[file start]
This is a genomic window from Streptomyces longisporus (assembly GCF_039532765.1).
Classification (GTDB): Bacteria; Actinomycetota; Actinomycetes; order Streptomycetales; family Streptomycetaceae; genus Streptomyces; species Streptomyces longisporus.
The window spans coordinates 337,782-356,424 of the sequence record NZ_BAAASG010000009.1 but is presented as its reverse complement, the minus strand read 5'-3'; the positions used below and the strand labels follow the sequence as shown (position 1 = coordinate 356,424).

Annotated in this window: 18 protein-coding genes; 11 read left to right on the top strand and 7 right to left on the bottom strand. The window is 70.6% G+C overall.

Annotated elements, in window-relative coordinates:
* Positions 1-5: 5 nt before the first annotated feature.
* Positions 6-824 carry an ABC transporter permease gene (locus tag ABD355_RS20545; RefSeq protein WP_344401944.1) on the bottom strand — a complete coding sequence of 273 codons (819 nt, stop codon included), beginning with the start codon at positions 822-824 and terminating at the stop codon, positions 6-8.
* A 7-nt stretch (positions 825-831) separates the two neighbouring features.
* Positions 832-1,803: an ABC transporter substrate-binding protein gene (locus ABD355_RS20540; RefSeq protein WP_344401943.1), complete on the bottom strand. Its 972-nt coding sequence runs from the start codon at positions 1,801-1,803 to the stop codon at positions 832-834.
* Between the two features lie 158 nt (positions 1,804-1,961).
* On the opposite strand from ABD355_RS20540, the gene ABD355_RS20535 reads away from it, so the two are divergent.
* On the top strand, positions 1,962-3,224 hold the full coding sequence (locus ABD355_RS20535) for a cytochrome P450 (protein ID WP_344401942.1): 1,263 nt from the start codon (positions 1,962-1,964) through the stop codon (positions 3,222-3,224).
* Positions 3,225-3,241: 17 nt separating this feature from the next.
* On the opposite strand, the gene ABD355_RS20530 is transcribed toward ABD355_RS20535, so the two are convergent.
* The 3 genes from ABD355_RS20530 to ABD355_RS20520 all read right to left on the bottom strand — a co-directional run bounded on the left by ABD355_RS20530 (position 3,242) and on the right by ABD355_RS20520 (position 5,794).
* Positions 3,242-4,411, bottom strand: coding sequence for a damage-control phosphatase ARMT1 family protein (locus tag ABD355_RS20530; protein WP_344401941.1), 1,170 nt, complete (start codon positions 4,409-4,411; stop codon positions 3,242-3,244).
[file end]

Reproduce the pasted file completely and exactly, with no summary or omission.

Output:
This is a genomic window from Streptomyces longisporus (assembly GCF_039532765.1).
Classification (GTDB): Bacteria; Actinomycetota; Actinomycetes; order Streptomycetales; family Streptomycetaceae; genus Streptomyces; species Streptomyces longisporus.
The window spans coordinates 337,782-356,424 of the sequence record NZ_BAAASG010000009.1 but is presented as its reverse complement, the minus strand read 5'-3'; the positions used below and the strand labels follow the sequence as shown (position 1 = coordinate 356,424).

Annotated in this window: 18 protein-coding genes; 11 read left to right on the top strand and 7 right to left on the bottom strand. The window is 70.6% G+C overall.

Annotated elements, in window-relative coordinates:
* Positions 1-5: 5 nt before the first annotated feature.
* Positions 6-824 carry an ABC transporter permease gene (locus tag ABD355_RS20545; RefSeq protein WP_344401944.1) on the bottom strand — a complete coding sequence of 273 codons (819 nt, stop codon included), beginning with the start codon at positions 822-824 and terminating at the stop codon, positions 6-8.
* A 7-nt stretch (positions 825-831) separates the two neighbouring features.
* Positions 832-1,803: an ABC transporter substrate-binding protein gene (locus ABD355_RS20540; RefSeq protein WP_344401943.1), complete on the bottom strand. Its 972-nt coding sequence runs from the start codon at positions 1,801-1,803 to the stop codon at positions 832-834.
* Between the two features lie 158 nt (positions 1,804-1,961).
* On the opposite strand from ABD355_RS20540, the gene ABD355_RS20535 reads away from it, so the two are divergent.
* On the top strand, positions 1,962-3,224 hold the full coding sequence (locus ABD355_RS20535) for a cytochrome P450 (protein ID WP_344401942.1): 1,263 nt from the start codon (positions 1,962-1,964) through the stop codon (positions 3,222-3,224).
* Positions 3,225-3,241: 17 nt separating this feature from the next.
* On the opposite strand, the gene ABD355_RS20530 is transcribed toward ABD355_RS20535, so the two are convergent.
* The 3 genes from ABD355_RS20530 to ABD355_RS20520 all read right to left on the bottom strand — a co-directional run bounded on the left by ABD355_RS20530 (position 3,242) and on the right by ABD355_RS20520 (position 5,794).
* Positions 3,242-4,411, bottom strand: coding sequence for a damage-control phosphatase ARMT1 family protein (locus tag ABD355_RS20530; protein WP_344401941.1), 1,170 nt, complete (start codon positions 4,409-4,411; stop codon positions 3,242-3,244).